I assume that your are assuming your inputs a,b and c are normally distributed because you say you can define them with mean and standard deviation. If that is the case, you can do this pretty fast without any special package.

```
mu.a=33
mu.b=32
mu.c=13
sigma.a=22
sigma.b=22
sigma.c=222
n= a.large.number=10^5
a=rnorm(n,mu.a,sigma.a)
b=rnorm(n,mu.b,sigma.b)
c=rnorm(n,mu.c,sigma.c)
y=a+b+c
plot(density(y))
mean(y)
sd(y)
```

Make sure to be aware of all the assumptions we are making about `y`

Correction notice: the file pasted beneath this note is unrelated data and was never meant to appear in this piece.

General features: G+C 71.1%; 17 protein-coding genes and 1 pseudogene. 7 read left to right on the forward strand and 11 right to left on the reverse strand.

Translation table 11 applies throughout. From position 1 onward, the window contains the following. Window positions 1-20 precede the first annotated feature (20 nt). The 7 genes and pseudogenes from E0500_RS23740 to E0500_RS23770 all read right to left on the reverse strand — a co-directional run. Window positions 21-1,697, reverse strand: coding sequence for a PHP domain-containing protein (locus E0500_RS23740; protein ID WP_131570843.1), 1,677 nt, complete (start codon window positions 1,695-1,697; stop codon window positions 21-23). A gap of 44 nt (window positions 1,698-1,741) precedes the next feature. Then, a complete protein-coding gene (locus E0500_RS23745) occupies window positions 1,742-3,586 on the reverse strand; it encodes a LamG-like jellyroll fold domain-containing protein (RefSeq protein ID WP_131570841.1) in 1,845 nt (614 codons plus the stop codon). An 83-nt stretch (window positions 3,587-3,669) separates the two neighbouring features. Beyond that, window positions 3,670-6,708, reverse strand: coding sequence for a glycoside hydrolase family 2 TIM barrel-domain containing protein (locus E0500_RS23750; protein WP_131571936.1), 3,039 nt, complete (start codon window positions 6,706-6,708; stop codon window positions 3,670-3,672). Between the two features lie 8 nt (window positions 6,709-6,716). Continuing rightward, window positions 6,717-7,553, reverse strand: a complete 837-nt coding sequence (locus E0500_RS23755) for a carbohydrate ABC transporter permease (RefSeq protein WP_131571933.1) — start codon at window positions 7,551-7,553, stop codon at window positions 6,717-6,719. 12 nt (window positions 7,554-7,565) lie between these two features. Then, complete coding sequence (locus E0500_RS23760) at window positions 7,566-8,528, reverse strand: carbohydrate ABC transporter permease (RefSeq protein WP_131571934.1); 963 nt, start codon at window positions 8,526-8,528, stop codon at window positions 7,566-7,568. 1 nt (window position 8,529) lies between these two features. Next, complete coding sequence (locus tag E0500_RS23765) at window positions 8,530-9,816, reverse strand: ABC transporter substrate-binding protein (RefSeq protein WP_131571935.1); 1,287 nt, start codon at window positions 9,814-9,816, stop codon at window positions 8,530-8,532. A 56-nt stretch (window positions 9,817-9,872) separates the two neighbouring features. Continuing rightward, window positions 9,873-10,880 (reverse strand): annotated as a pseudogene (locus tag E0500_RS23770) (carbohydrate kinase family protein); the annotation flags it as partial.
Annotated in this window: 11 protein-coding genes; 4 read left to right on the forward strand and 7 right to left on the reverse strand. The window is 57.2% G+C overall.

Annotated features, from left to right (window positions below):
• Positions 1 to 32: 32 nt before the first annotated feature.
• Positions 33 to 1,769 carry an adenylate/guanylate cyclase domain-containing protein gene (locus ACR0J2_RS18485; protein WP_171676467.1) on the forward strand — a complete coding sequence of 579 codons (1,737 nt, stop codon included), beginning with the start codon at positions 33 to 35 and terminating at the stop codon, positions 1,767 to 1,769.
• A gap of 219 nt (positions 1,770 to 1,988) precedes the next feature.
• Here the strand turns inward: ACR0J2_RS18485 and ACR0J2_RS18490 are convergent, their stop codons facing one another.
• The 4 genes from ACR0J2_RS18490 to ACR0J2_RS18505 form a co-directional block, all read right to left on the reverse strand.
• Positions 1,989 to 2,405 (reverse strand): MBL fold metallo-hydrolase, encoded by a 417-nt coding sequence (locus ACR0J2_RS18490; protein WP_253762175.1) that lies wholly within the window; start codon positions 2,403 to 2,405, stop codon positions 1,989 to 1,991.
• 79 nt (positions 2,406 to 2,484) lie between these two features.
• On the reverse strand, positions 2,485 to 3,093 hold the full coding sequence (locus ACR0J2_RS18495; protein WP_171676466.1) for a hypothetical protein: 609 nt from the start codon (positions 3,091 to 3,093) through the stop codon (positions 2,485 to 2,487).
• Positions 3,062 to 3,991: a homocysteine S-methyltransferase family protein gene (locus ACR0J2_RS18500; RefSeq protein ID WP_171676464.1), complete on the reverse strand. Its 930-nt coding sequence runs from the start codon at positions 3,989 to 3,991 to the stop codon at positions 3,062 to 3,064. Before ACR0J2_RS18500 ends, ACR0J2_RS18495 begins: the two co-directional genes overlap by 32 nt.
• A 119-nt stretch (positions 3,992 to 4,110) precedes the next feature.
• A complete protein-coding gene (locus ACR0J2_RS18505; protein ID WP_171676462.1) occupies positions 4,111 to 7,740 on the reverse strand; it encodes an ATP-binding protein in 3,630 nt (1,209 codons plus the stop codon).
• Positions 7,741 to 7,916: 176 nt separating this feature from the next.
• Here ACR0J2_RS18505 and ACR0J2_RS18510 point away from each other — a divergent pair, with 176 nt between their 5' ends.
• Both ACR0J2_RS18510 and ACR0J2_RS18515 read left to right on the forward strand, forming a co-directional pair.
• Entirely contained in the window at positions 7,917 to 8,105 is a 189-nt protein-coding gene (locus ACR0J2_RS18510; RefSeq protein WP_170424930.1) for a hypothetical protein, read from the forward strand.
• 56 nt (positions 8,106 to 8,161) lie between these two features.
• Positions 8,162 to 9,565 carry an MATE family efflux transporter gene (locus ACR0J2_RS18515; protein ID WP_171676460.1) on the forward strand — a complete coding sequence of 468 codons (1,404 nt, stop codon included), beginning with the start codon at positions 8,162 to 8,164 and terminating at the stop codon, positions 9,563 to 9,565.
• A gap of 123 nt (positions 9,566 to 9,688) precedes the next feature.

,`a`

,`b`

and `c`

.
If you want to do something more complex like figure out the sampling variance of the mean of y. Then do this procedure many times collecting the mean and plot it.

```
mysimfun=function(n,mu,sigma,stat.you.want='mean')
# mu is length 3 and sigma is too.
{
n= a.large.number=10^5
a=rnorm(n,mu[1],sigma[1])
b=rnorm(n,mu[2],sigma[2])
c=rnorm(n,mu[3],sigma[3])
y=a+b+c
plot(density(y))
return(ifelse(stat.you.want=='mean',mean(y),sd(y))
}
mu=c(mu.a,my.b,mu.c)
sigma=c(sigma.a,sigma.b,sigma.c)
mi=rep(NA,100)
```

Then run it in a loop of some sort.

```
for(i in 1:100) {mi[i]=mysimfun(10,mu,sigma,stat.you.want='mean') }
par(mfrow=c(2,1)
hist(mi)
plot(density(mi))
mean(mi)
sd(mi)
```